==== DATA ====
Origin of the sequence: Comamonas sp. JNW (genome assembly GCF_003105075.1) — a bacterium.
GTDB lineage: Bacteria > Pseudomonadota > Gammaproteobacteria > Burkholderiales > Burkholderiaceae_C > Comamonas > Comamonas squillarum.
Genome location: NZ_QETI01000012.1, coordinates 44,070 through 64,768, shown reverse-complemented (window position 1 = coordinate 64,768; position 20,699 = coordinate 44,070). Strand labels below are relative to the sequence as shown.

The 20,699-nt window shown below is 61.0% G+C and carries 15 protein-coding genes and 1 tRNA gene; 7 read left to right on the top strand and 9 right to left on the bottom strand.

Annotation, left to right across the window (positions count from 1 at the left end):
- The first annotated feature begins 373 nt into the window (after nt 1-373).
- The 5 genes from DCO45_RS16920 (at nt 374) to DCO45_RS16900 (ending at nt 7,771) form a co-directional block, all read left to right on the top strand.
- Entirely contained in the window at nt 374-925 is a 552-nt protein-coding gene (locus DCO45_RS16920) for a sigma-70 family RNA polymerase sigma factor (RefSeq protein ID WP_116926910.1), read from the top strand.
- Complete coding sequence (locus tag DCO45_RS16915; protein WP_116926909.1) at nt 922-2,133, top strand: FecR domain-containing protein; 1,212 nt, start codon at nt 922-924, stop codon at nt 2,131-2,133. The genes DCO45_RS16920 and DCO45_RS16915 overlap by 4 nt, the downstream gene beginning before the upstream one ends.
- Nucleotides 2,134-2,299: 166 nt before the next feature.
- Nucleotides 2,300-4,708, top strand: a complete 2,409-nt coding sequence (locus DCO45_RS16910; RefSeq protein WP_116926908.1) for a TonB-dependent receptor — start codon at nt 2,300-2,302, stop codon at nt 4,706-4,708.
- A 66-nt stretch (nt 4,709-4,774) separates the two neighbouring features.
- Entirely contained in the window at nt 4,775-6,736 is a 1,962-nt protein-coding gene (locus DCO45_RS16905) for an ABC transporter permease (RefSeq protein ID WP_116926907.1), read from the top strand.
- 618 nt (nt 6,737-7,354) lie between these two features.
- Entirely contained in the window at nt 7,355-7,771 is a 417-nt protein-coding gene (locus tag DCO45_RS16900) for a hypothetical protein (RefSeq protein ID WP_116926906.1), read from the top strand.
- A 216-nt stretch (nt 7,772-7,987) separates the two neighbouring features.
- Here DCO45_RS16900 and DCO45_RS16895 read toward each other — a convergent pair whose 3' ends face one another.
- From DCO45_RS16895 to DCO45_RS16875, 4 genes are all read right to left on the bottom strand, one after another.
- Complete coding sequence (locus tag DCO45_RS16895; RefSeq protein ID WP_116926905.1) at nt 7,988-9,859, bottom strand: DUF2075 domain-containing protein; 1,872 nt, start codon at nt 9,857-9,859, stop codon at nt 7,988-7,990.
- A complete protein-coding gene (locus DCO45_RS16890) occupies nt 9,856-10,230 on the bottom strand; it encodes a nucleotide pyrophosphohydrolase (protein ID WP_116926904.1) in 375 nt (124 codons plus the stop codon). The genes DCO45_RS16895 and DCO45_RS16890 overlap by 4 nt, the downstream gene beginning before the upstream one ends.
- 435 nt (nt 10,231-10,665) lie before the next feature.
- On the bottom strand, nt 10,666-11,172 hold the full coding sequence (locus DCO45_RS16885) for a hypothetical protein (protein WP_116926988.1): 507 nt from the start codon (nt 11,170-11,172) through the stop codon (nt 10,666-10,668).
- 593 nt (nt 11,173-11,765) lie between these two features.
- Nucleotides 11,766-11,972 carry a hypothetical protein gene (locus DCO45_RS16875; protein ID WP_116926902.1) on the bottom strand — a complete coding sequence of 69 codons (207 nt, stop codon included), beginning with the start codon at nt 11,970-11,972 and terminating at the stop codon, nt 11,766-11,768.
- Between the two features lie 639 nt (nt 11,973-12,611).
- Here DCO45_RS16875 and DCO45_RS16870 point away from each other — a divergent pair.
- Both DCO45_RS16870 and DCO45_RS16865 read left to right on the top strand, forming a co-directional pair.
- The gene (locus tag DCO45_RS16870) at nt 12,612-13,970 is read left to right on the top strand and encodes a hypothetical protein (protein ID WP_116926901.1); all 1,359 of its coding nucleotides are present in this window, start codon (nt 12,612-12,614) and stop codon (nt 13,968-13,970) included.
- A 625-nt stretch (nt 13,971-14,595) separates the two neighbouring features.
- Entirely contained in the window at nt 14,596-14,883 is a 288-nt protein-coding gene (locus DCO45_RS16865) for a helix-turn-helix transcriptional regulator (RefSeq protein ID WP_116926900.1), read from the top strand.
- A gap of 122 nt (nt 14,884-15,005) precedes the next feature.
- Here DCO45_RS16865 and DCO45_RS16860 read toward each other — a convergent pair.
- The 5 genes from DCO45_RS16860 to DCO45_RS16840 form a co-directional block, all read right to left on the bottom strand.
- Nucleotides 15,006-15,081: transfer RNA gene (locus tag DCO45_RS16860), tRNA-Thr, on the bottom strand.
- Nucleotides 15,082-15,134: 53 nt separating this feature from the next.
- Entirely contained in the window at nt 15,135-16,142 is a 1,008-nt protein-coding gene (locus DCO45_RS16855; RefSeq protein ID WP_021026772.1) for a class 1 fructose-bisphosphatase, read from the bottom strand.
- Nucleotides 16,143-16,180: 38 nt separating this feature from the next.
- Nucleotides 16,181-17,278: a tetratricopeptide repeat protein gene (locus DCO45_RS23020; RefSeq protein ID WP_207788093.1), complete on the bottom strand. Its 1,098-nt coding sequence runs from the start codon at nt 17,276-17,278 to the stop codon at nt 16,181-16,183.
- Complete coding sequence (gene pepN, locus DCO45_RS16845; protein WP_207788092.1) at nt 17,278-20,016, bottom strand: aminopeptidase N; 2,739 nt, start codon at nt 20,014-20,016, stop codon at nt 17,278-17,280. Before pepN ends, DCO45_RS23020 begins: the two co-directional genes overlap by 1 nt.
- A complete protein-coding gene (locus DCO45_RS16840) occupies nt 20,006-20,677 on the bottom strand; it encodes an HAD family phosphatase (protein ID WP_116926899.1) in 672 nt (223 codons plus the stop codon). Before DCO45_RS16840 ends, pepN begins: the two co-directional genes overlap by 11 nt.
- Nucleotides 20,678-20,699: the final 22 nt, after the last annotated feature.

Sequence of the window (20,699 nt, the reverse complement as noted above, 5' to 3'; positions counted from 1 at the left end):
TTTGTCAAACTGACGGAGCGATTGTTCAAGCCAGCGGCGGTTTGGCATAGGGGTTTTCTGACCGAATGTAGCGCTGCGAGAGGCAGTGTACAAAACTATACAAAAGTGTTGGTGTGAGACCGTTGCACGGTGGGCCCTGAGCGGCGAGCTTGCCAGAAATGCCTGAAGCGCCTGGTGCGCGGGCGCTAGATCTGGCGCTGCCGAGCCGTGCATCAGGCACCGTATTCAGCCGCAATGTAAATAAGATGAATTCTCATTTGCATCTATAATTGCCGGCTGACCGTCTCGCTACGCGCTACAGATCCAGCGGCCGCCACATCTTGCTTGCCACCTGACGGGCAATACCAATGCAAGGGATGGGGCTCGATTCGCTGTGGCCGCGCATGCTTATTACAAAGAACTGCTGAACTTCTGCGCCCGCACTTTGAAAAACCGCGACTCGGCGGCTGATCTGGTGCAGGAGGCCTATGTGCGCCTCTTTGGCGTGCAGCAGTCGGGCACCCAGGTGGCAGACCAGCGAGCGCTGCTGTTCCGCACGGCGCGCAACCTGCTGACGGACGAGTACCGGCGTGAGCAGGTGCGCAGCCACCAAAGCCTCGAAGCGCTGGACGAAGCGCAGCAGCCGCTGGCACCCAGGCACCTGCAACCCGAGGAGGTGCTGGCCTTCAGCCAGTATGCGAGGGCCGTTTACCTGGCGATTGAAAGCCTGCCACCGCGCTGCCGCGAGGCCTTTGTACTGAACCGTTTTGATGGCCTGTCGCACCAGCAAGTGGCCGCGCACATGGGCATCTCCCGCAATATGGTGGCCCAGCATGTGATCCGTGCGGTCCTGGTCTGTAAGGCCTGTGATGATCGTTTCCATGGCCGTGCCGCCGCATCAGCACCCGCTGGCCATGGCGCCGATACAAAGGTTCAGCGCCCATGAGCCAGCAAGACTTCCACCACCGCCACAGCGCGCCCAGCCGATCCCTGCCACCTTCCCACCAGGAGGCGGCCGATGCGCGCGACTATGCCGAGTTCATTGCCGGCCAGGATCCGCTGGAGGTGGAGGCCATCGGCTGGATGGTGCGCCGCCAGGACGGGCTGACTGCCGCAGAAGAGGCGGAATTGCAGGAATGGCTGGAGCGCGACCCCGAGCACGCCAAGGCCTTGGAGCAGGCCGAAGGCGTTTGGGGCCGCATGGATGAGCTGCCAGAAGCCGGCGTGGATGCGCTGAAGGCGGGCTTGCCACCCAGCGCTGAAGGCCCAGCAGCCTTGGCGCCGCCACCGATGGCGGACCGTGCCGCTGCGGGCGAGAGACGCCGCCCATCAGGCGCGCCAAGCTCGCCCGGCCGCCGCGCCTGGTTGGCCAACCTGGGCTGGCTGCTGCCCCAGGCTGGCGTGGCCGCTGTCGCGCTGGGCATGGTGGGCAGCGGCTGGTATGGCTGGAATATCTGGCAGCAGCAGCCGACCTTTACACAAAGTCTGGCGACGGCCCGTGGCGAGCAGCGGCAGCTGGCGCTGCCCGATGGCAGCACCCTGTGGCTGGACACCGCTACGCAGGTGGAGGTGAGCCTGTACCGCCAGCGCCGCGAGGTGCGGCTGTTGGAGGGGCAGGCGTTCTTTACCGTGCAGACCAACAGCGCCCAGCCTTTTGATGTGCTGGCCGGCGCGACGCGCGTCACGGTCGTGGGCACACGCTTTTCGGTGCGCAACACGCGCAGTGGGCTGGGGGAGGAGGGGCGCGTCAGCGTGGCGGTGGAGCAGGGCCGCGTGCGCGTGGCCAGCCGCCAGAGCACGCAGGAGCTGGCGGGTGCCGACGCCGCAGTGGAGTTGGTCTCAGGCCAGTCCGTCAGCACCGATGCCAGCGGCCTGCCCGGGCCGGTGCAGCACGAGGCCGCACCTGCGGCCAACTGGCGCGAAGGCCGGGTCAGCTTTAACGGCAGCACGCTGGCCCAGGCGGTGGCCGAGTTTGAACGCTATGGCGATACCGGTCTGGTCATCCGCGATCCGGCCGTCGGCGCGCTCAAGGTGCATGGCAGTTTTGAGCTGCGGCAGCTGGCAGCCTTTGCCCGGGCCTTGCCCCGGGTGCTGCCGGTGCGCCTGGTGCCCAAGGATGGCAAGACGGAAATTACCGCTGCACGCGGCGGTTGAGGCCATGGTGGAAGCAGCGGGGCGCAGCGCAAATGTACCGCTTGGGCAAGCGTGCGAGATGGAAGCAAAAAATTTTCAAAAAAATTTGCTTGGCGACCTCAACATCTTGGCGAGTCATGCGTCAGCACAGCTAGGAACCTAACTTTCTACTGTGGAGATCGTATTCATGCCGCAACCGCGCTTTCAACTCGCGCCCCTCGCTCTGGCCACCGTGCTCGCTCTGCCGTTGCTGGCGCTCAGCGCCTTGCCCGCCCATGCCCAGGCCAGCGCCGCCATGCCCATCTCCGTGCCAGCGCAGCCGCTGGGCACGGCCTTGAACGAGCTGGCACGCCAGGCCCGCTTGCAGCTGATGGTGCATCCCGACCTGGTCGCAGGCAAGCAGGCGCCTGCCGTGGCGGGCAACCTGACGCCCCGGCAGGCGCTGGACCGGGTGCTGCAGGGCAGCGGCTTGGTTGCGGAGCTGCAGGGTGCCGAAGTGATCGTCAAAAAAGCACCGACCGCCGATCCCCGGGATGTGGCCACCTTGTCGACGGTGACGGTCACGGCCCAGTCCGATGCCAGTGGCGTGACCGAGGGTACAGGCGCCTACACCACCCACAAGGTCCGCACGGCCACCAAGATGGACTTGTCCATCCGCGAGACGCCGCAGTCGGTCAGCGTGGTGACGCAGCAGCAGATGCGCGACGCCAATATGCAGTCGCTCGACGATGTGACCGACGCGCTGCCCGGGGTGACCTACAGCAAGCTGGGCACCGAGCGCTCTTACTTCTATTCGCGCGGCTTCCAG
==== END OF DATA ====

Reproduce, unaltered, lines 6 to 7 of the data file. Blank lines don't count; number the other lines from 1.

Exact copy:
- The first annotated feature begins 373 nt into the window (after nt 1-373).
- The 5 genes from DCO45_RS16920 (at nt 374) to DCO45_RS16900 (ending at nt 7,771) form a co-directional block, all read left to right on the top strand.